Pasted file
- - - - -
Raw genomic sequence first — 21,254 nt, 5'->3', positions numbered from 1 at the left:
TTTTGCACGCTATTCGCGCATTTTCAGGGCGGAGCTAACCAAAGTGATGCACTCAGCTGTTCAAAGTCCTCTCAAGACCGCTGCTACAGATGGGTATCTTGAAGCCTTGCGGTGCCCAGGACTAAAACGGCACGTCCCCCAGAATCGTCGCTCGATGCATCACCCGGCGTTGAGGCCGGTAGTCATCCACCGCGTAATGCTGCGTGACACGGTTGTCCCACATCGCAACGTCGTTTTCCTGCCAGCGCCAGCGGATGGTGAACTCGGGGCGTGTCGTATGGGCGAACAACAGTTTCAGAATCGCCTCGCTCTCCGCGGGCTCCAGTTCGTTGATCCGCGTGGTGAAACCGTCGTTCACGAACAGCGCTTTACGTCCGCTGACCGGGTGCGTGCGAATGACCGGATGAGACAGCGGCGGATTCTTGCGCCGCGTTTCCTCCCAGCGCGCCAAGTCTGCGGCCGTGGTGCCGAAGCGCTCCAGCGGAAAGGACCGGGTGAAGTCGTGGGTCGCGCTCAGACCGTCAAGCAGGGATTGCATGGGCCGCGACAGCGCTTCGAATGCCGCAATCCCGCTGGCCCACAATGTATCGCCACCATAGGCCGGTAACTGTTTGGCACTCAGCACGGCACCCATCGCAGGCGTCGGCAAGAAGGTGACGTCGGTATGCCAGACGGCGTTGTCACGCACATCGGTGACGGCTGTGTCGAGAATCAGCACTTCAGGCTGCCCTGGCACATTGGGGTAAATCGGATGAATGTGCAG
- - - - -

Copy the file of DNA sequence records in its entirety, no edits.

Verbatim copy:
Raw genomic sequence first — 21,254 nt, 5'->3', positions numbered from 1 at the left:
TTTTGCACGCTATTCGCGCATTTTCAGGGCGGAGCTAACCAAAGTGATGCACTCAGCTGTTCAAAGTCCTCTCAAGACCGCTGCTACAGATGGGTATCTTGAAGCCTTGCGGTGCCCAGGACTAAAACGGCACGTCCCCCAGAATCGTCGCTCGATGCATCACCCGGCGTTGAGGCCGGTAGTCATCCACCGCGTAATGCTGCGTGACACGGTTGTCCCACATCGCAACGTCGTTTTCCTGCCAGCGCCAGCGGATGGTGAACTCGGGGCGTGTCGTATGGGCGAACAACAGTTTCAGAATCGCCTCGCTCTCCGCGGGCTCCAGTTCGTTGATCCGCGTGGTGAAACCGTCGTTCACGAACAGCGCTTTACGTCCGCTGACCGGGTGCGTGCGAATGACCGGATGAGACAGCGGCGGATTCTTGCGCCGCGTTTCCTCCCAGCGCGCCAAGTCTGCGGCCGTGGTGCCGAAGCGCTCCAGCGGAAAGGACCGGGTGAAGTCGTGGGTCGCGCTCAGACCGTCAAGCAGGGATTGCATGGGCCGCGACAGCGCTTCGAATGCCGCAATCCCGCTGGCCCACAATGTATCGCCACCATAGGCCGGTAACTGTTTGGCACTCAGCACGGCACCCATCGCAGGCGTCGGCAAGAAGGTGACGTCGGTATGCCAGACGGCGTTGTCACGCACATCGGTGACGGCTGTGTCGAGAATCAGCACTTCAGGCTGCCCTGGCACATTGGGGTAAATCGGATGAATGTGCAG